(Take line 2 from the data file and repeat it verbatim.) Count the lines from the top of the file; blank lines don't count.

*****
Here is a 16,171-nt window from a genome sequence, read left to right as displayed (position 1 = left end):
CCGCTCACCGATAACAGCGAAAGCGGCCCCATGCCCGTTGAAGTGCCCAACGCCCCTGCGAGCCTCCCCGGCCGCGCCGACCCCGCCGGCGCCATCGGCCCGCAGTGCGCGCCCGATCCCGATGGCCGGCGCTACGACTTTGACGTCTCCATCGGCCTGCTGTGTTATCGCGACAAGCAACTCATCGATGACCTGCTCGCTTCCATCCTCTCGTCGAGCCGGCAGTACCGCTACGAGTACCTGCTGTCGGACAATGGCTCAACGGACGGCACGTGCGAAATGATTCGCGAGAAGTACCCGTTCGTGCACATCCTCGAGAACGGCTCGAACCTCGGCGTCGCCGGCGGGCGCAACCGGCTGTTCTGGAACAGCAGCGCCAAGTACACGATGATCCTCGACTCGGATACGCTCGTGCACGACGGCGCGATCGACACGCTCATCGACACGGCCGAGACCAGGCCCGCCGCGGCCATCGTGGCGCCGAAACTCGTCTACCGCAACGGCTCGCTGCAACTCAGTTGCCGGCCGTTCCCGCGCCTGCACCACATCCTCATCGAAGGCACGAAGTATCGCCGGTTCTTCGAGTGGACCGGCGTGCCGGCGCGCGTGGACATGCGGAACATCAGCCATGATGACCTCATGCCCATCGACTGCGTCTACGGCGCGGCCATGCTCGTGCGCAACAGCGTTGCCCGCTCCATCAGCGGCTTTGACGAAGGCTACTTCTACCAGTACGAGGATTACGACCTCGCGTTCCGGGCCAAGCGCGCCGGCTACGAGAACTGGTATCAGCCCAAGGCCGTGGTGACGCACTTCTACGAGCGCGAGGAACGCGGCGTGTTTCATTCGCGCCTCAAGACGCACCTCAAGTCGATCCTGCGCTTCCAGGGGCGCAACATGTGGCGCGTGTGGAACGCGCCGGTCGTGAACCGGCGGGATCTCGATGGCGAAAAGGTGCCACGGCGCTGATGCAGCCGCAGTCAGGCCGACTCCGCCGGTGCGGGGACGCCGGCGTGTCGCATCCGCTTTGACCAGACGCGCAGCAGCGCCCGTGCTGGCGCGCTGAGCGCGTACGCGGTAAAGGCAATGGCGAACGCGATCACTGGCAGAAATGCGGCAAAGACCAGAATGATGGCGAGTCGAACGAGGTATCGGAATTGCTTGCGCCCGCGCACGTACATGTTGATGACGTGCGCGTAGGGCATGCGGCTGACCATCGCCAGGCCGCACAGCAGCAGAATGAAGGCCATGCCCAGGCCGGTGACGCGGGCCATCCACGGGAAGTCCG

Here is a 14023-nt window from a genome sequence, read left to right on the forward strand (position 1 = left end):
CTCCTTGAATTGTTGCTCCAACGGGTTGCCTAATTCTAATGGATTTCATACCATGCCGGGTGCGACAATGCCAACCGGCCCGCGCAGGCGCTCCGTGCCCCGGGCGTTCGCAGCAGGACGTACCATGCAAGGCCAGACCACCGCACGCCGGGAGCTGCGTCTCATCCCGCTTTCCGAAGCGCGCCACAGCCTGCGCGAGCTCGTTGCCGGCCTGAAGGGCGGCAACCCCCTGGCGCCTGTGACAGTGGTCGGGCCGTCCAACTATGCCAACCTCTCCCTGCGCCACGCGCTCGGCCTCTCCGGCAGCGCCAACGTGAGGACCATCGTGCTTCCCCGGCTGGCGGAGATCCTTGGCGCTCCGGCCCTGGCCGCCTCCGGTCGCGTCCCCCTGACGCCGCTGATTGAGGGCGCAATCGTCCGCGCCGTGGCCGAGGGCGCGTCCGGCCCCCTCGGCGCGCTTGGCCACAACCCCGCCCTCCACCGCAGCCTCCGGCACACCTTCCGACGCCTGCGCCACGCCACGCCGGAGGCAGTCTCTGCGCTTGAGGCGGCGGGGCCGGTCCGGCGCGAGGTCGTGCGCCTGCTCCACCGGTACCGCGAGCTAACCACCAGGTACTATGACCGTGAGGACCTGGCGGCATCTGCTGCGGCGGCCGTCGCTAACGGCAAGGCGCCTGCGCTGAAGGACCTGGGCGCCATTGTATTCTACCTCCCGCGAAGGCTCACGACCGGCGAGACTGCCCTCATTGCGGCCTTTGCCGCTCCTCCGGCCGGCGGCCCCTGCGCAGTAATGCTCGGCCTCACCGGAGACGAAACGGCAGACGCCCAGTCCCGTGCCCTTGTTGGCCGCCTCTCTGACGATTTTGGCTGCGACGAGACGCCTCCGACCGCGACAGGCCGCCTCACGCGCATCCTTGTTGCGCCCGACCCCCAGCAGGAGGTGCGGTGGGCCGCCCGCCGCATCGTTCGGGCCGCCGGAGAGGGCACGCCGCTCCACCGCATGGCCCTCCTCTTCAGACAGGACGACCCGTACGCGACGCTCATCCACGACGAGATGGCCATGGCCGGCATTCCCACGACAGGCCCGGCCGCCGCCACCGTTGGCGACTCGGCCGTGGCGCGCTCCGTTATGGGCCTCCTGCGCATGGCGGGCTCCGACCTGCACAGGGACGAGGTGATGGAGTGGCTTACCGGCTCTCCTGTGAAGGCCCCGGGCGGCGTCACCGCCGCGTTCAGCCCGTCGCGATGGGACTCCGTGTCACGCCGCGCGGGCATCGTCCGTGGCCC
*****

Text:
CCGCTCACCGATAACAGCGAAAGCGGCCCCATGCCCGTTGAAGTGCCCAACGCCCCTGCGAGCCTCCCCGGCCGCGCCGACCCCGCCGGCGCCATCGGCCCGCAGTGCGCGCCCGATCCCGATGGCCGGCGCTACGACTTTGACGTCTCCATCGGCCTGCTGTGTTATCGCGACAAGCAACTCATCGATGACCTGCTCGCTTCCATCCTCTCGTCGAGCCGGCAGTACCGCTACGAGTACCTGCTGTCGGACAATGGCTCAACGGACGGCACGTGCGAAATGATTCGCGAGAAGTACCCGTTCGTGCACATCCTCGAGAACGGCTCGAACCTCGGCGTCGCCGGCGGGCGCAACCGGCTGTTCTGGAACAGCAGCGCCAAGTACACGATGATCCTCGACTCGGATACGCTCGTGCACGACGGCGCGATCGACACGCTCATCGACACGGCCGAGACCAGGCCCGCCGCGGCCATCGTGGCGCCGAAACTCGTCTACCGCAACGGCTCGCTGCAACTCAGTTGCCGGCCGTTCCCGCGCCTGCACCACATCCTCATCGAAGGCACGAAGTATCGCCGGTTCTTCGAGTGGACCGGCGTGCCGGCGCGCGTGGACATGCGGAACATCAGCCATGATGACCTCATGCCCATCGACTGCGTCTACGGCGCGGCCATGCTCGTGCGCAACAGCGTTGCCCGCTCCATCAGCGGCTTTGACGAAGGCTACTTCTACCAGTACGAGGATTACGACCTCGCGTTCCGGGCCAAGCGCGCCGGCTACGAGAACTGGTATCAGCCCAAGGCCGTGGTGACGCACTTCTACGAGCGCGAGGAACGCGGCGTGTTTCATTCGCGCCTCAAGACGCACCTCAAGTCGATCCTGCGCTTCCAGGGGCGCAACATGTGGCGCGTGTGGAACGCGCCGGTCGTGAACCGGCGGGATCTCGATGGCGAAAAGGTGCCACGGCGCTGATGCAGCCGCAGTCAGGCCGACTCCGCCGGTGCGGGGACGCCGGCGTGTCGCATCCGCTTTGACCAGACGCGCAGCAGCGCCCGTGCTGGCGCGCTGAGCGCGTACGCGGTAAAGGCAATGGCGAACGCGATCACTGGCAGAAATGCGGCAAAGACCAGAATGATGGCGAGTCGAACGAGGTATCGGAATTGCTTGCGCCCGCGCACGTACATGTTGATGACGTGCGCGTAGGGCATGCGGCTGACCATCGCCAGGCCGCACAGCAGCAGAATGAAGGCCATGCCCAGGCCGGTGACGCGGGCCATCCACGGGAAGTCCG